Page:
NEW YORK (PIX11) – Where many tried and failed, an ambitious Danish architect succeeded, and now Bjarke Ingels is explaining his inspiration for 2 World Trade Center, the fourth and final tower.
“The completion of the World Trade Center will finally restore the majestic skyline of Manhattan and unite the streetscapes of Tribeca with the towers downtown,” Ingels said.
But arriving at the final design was an “almost unsolvable puzzle,” he told Wired in an interview. The conundrum: How to be respectful to those who died on 9/11, yet bold and daring enough to do justice to a Lower Manhattan skyline where the awe-inspiring Twin Towers once stood.
Ingels settled on a stepped look for the skyscraper, that was inspired by the buildings of Tribeca.
“Tribeca, the home of lofts and roof gardens, meets the glass canvas of skyscrapers. The heritage city blocks of Tribeca, meets the vertical towers of the World Trade Center,” Ingels said. “From Tribeca it will appear like a vertical village of singular buildings each tailored to their individual activities each stacked on top of each other forming parks and plazas in the sky.”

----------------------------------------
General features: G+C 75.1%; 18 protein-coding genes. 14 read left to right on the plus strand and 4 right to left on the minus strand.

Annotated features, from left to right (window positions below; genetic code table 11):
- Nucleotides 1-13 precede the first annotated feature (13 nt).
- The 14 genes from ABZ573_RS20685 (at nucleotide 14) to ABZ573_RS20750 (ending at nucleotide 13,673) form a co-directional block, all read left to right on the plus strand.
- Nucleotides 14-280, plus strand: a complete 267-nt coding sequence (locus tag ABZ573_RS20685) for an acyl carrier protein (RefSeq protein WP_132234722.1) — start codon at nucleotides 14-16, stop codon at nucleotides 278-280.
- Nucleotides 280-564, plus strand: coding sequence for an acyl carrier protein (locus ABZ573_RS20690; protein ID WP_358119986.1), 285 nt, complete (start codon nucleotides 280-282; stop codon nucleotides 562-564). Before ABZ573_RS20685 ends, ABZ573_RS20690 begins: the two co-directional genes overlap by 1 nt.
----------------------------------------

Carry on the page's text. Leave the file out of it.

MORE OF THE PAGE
The 1,340-foot tower — which nears, but doesn’t surpass the roof of 1 World Trade Center — is also designed to change in appearance depending on where the viewer is standing.
“From the World Trade Center, the individual blocks unite, completing the spiral of towers framing the memorial,” Ingels said. Seen from the base of the building, the skyscraper appears slim and business-like out of respect, Engels says, for the 3,000 people who died on September 11, 2001. But, from other locations in the city, the step-back construction and parks give it a striking, daring look.
2 World Trade Center, which is slated to open in 2020, will house 21st Century Fox and the News Corporation, and become the third tallest skyscraper in New York City. 3 World Trade Center is scheduled to open in 2018.